Foot drop, also called drop foot, is a condition in which the muscles in the leg cannot raise the foot at the ankle effectively, causing difficulty when walking. The affected person must lift his or her foot high to allow the toes to clear the ground. When this condition is caused by pressure on the nerves that control the muscles in the leg or a knee injury, it can be temporary. Damage to the nerves, as well as a number of medical disorders, can cause this condition to be permanent, however.
The most obvious sign of foot drop are toes that point away from the body when the foot is relaxed. The person may have difficulty walking, scuffing his or her toes and tripping over the affected foot frequently. In an attempt to overcome this, he or she may lift the knees higher so there is less chance of stumbling over the toes; this distinctive movement is known as steppage gait. As the person walks, he or she may also slap the foot down with each step.
Some people experience tingling or numbness in the foot and ankle. This may be caused by the particular way of walking, or could be linked to the underlying cause of the condition. The feet and legs may also feel weak. Foot drop can affect both feet, but it is more common to experience it in only one.
The most common cause is an injury to the peroneal nerve at the top of the calf behind the knee. This nerve provides sensation and movement to the front and side of the leg, as well as the top of the foot. If it becomes compressed, a condition called peroneal nerve palsy, it may no longer be able to support the tibialis anterior, the muscle which lifts the foot. Damage to the nerve can also be caused by surgery on the knee.
Back problems can also affect the nerves in the legs. Compression of the lower bundle of nerves in the spinal cord, called the cauda equine, can cause this condition, as can damage to the discs that separate the bones of the spine. Because the nerves from the spinal cord pass through the hips and thighs on their way to the feet, damage to those body parts can also cause foot drop. In a small percent of cases, hip replacement surgery may cause temporary or permanent damage to the nerves that serve the legs and feet. Prolonged pressure on the nerves in the legs, which happens to some patients confined to a wheelchair or bed, can also cause problems.
Foot drop can also be caused by disorders that affect the brain and spine, like multiple sclerosis, cerebral palsy, and amyotrophic lateral sclerosis (ALS) or Lou Gehrig's disease. These disorders often cause problems with movement as well as muscle weakness. Peripheral nerve disorders, like Charcot-Marie Tooth disease, usually involve damage to the nerves in the extremeties — particularly the feet — and can cause numbness, muscle weakness, and balance issues, as well as foot drop. Muscle disorders, such as muscular dystrophy, can cause progressive weakness, including difficulty walking.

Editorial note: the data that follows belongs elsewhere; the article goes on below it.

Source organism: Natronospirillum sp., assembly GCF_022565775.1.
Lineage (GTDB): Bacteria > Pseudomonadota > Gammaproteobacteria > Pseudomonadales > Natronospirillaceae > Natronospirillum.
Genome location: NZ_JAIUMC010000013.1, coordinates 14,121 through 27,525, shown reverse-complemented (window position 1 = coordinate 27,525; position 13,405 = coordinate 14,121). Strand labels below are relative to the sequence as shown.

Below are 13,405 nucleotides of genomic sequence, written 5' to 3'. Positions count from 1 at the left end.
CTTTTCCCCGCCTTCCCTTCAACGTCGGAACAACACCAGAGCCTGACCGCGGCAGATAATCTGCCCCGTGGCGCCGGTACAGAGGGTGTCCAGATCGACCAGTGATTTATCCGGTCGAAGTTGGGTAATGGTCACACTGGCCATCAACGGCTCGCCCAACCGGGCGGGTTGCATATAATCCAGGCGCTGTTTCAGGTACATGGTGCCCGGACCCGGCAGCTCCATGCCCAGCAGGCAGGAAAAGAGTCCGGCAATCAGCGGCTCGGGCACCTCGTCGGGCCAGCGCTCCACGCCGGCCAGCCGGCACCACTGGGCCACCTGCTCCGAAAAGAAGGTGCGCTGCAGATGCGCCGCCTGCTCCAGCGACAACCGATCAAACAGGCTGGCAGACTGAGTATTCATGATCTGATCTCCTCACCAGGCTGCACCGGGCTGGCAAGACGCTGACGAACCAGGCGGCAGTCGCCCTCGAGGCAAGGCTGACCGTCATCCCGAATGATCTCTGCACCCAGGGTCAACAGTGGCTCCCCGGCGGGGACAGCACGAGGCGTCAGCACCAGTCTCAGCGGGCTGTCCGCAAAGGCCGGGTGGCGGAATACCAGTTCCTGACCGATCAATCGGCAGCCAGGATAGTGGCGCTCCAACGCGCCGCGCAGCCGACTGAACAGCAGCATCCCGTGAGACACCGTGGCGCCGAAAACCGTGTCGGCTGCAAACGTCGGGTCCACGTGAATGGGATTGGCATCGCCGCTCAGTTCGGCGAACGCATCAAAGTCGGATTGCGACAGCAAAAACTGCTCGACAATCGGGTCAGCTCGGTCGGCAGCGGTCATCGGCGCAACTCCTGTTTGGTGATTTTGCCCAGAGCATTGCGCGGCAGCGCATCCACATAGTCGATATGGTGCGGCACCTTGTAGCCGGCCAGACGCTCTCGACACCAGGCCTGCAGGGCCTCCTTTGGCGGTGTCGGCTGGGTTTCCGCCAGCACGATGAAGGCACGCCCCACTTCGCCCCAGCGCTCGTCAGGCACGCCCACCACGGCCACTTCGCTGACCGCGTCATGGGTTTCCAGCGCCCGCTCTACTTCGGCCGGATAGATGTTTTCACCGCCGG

To diagnose foot drop, a health care professional will take a complete medical history, including information about parents or other family members who may have also experienced foot problems. He or she will evaluate the patient's symptoms, including any numbness and tingling in the leg or foot. Magnetic resonance imaging (MRI) and other x-ray tests may be used to see if there are any physical abnormalities that may be pressing on the peroneal nerve or the spinal cord. An electromyogram (EMG) may also be conducted to measure nerve activity to pinpoint the exact area of the damage. If a neuromuscular disorder is suspected, a muscle biopsy and/or MRI of the brain may also be performed.
There are a few factors that can increase the chances of someone developing foot drop. People who cross their legs at the knee are more likely to have this problem, as are those with an orthopedic cast on the lower leg that stops just below the knee; in both cases, extra pressure is put on the peroneal nerve, which could cause it to become inflamed or compressed. Nerve damage is also a possibility with any surgery on the hip or knee joints.
Neuromuscular disorders are often genetic. If a person has a family member with foot drop that is caused by another disorder, he or she is more likely to develop it as well. The cause of some diseases, like multiple sclerosis, that can cause this condition is not completely understood.
Special shoes and straps can be used to mimic the natural ankle motion for patients who have either temporary or permanent foot drop. An ankle-foot orthosis (AFO) is a brace that supports the ankle and holds it and the foot in the correct position. Patients can also benefit from physical therapy; certain exercises, including stretching, help strengthen the leg muscles, prevent stiffness in the heel, and improve gait by preserving the range of motion.
In cases where the foot drop is caused by a problem with the brain or spinal cord, electrical stimulation of the nerve may also help. Special devices can be worn below the knee that sense when the person is taking a step and stimulates the muscle in the leg and foot to lift the toes appropriately. This device does not work for people who have problems with the nerves in the feet.
If the peroneal nerve is injured, patients should seek treatment right away to improve the chances of recovery. When the nerve is compressed, surgery may be possible to relieve the pressure. In some cases, it may even be possible to transfer or graft a nerve from another part of the body to repair the area and allow for better feeling and movement.
It is also possible for a surgeon to fuse the bones in the ankle or foot together so that it is easier for the patient to walk. This typically limits how far the ankle can move, but many patients are able to compensate for this and walk more normally.